Alcoholism and Drug Addiction – A Family Problem
- Communicates and listens
- Affirms and supports one another
- Teaches respect for others
- Develops a sense of trust
- Has a sense of play and humor
- Exhibits a sense of shared responsibility
- Teaches a sense of right and wrong
- Has a strong sense of family in which rituals and traditions abound
- Has a balance of interaction among family members
- Has a shared religious core
- Respects the privacy of one another
- Values service to others
- Fosters family time and conversation
- Shares leisure time
- Admits to and seeks help with problems
- The illness can be described. No matter what kind of background a person may have, chemical dependency leads them to similar types of behaviors: compulsive, delusional, unpredictable, etc.
- The course of the disease is predictable and progressive. The person will get worse. Physical, mental, emotional, and spiritual deterioration proceeds unless disease is arrested.
- The disease is primary, not a secondary symptom of an underlying cause. Chemical dependency must be treated before other problems can be effectively dealt with.
- The disease is chronic. Once you have it, you will always have it. Remember, once a pickle, never a cucumber again.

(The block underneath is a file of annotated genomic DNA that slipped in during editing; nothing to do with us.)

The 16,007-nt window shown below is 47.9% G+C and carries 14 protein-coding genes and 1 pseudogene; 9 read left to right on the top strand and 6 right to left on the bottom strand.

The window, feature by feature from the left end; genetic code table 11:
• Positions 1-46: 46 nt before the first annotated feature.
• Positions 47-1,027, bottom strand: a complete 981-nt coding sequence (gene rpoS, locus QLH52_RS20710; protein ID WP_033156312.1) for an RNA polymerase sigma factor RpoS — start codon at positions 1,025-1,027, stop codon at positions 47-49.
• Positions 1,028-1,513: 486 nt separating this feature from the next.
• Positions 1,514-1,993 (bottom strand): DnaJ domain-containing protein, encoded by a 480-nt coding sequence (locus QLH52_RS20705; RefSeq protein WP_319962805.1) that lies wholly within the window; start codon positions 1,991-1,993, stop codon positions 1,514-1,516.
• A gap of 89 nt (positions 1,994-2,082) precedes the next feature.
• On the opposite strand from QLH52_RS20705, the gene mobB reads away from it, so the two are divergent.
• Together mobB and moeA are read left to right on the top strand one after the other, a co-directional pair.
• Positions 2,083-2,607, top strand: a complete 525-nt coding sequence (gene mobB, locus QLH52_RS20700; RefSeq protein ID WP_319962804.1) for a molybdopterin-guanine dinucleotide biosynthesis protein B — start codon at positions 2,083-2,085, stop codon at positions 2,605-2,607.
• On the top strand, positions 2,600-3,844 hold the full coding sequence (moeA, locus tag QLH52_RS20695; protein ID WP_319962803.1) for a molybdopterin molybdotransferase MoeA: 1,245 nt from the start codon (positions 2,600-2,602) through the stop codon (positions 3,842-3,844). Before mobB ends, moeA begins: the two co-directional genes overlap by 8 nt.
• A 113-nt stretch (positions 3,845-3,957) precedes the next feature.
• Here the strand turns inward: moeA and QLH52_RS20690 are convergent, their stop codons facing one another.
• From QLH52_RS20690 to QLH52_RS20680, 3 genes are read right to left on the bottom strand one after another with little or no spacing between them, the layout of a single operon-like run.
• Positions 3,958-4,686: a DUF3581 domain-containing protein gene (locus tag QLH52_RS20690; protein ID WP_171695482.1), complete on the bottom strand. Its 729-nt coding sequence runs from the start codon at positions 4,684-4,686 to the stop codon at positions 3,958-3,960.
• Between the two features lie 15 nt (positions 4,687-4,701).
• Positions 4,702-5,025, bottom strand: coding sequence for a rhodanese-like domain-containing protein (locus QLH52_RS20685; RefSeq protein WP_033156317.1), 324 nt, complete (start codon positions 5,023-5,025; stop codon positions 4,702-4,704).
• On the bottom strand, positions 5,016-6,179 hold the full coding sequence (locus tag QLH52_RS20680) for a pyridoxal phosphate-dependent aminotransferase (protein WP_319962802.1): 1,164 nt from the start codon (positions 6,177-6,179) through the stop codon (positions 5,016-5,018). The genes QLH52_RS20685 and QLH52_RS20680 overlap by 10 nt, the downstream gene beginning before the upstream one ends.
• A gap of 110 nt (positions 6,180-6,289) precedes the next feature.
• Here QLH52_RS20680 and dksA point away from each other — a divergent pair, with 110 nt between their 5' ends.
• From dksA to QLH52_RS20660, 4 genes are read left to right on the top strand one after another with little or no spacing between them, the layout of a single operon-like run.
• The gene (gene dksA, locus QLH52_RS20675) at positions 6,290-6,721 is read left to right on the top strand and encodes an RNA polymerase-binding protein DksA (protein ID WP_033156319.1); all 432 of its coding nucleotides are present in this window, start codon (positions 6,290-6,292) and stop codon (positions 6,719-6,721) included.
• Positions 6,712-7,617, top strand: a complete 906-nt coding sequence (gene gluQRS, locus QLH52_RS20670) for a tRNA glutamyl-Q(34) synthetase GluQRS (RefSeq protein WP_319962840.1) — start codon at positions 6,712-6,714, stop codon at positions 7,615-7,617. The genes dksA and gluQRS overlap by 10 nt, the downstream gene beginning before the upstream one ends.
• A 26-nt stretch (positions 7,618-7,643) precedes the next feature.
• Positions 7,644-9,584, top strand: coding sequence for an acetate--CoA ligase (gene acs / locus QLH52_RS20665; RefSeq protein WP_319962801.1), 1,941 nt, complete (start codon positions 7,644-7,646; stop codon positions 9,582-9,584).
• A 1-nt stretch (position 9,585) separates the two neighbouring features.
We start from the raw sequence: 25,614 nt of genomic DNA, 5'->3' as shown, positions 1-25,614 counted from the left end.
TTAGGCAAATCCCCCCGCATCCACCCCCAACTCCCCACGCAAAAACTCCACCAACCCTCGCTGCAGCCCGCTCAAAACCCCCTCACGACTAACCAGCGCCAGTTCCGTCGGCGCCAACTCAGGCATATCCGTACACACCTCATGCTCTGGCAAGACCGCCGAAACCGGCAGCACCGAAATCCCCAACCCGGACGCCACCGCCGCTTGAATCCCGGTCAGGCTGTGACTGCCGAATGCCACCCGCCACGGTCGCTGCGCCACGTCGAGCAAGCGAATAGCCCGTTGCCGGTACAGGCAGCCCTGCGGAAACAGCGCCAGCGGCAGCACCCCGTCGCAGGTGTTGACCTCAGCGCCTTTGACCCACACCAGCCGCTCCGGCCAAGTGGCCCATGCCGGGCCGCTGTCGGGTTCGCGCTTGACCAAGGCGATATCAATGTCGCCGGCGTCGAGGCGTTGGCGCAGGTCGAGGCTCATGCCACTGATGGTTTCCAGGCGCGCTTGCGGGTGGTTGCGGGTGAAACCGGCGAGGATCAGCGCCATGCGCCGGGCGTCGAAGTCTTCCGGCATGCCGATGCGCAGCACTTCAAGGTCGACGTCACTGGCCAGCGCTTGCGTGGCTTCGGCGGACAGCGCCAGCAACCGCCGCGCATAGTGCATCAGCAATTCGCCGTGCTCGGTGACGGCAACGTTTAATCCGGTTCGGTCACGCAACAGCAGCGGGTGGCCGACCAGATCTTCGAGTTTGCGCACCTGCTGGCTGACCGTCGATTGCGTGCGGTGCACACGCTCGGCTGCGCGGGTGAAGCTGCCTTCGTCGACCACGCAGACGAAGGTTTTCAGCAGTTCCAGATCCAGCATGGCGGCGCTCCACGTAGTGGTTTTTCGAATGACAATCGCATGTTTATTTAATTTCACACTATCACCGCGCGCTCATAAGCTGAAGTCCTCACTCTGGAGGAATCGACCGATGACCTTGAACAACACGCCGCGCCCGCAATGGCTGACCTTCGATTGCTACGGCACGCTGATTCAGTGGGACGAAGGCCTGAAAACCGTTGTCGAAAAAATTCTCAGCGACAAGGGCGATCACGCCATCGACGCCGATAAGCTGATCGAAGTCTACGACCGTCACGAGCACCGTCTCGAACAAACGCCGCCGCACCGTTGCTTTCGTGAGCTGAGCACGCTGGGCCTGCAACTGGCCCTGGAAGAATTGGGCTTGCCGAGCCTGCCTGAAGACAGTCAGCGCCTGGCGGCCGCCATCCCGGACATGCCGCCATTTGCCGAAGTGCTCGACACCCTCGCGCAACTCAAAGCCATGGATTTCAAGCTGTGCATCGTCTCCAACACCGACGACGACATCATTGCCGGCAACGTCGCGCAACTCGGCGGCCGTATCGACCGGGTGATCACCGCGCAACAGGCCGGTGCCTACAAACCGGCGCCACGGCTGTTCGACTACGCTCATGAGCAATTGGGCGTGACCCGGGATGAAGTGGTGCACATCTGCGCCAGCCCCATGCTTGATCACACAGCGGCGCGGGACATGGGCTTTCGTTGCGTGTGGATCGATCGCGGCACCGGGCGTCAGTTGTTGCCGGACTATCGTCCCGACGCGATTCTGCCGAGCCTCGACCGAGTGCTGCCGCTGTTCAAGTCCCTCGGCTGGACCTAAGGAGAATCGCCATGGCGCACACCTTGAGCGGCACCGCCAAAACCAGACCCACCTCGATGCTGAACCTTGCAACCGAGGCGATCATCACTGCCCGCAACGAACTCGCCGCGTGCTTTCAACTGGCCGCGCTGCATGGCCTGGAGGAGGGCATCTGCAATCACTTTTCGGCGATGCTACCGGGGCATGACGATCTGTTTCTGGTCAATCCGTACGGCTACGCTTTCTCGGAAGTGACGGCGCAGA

- The disease is terminal. If not arrested, the person will die.
- By covering up to protect them (work, school, etc.)
- By covering up to protect self through withdrawal from friends and social life.
- By accepting user’s behavior and making excuses for him/her.
- By refusing to allow the user to face consequences of using.
All of the above are usually done with caring motives.
- Identified patient: Person getting most attention (sickness, drinking, etc.) Usually excused as being unable to cope with life’s stresses; needs protection; behavior excused. Has a poor self-image because they are treated as an irresponsible person.
- Chief enabler: Spouse, mother, father, or anyone who takes primary responsibility for thoughts, feelings, and behavior of another. (It is impossible for one to become chemically dependent without a chief enabler.) Enabler ends up angry, resentful, and mirroring the sickness.
- Hero: Sets out to be perfect to gain self-worth for the family. Often are driven people who burn out at an early age. These persons are least likely to become chemically dependent and most likely to marry someone who is chemically dependent.
- Lost child: Quiet child who avoids stress. Because they do not get very involved, they become lonely and feel rejected.
- Mascot: This child sets out to ease tension for the family. Gets a lot of negative attention and usually remains an immature person who clowns around.
* These roles are best identified in families of 6, with husband and wife being the Identified Patient. In other situations, individuals sometimes assume one or more roles at different times in life. Without Al-Anon, or some other form of family treatment, virtually all family members stand a good chance of becoming chemically dependent themselves or marrying into a chemical dependency situation.
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